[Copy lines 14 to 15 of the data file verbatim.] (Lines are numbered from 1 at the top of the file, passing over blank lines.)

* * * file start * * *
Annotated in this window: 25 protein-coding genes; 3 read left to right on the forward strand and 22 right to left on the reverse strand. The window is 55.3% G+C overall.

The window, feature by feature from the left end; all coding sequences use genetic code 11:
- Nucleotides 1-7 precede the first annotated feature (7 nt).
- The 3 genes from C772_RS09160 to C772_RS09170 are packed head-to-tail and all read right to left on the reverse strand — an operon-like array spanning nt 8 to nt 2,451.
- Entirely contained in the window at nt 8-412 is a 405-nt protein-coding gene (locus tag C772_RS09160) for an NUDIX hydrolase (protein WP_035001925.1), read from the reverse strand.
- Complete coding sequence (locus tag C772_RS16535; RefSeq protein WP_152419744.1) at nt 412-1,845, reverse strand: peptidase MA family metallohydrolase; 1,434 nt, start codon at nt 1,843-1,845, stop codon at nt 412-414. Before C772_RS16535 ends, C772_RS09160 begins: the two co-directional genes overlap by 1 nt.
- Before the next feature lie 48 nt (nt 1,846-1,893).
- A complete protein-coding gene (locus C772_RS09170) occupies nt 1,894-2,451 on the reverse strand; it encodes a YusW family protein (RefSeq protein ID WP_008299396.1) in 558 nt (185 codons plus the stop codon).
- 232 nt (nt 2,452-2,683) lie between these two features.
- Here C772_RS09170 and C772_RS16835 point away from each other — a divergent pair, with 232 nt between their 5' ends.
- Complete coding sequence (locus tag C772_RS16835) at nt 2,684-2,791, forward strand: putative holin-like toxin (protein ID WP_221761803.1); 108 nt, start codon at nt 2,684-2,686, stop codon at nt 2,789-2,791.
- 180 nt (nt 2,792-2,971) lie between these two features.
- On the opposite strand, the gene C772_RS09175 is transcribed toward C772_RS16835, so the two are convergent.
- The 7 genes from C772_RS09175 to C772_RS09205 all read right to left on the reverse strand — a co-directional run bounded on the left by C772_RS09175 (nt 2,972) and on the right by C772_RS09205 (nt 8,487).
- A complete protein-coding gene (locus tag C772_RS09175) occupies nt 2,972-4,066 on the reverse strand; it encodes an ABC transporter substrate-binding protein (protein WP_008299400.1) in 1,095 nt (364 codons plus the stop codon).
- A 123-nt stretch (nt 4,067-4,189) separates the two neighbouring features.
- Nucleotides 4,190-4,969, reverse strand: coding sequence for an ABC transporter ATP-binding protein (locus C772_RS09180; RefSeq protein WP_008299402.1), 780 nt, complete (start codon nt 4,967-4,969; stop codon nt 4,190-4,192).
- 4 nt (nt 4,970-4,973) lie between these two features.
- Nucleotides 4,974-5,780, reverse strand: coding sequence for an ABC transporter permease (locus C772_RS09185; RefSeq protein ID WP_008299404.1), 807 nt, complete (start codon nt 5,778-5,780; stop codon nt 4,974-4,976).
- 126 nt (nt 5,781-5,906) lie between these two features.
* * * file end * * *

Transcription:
- The 7 genes from C772_RS09175 to C772_RS09205 all read right to left on the reverse strand — a co-directional run bounded on the left by C772_RS09175 (nt 2,972) and on the right by C772_RS09205 (nt 8,487).
- A complete protein-coding gene (locus tag C772_RS09175) occupies nt 2,972-4,066 on the reverse strand; it encodes an ABC transporter substrate-binding protein (protein WP_008299400.1) in 1,095 nt (364 codons plus the stop codon).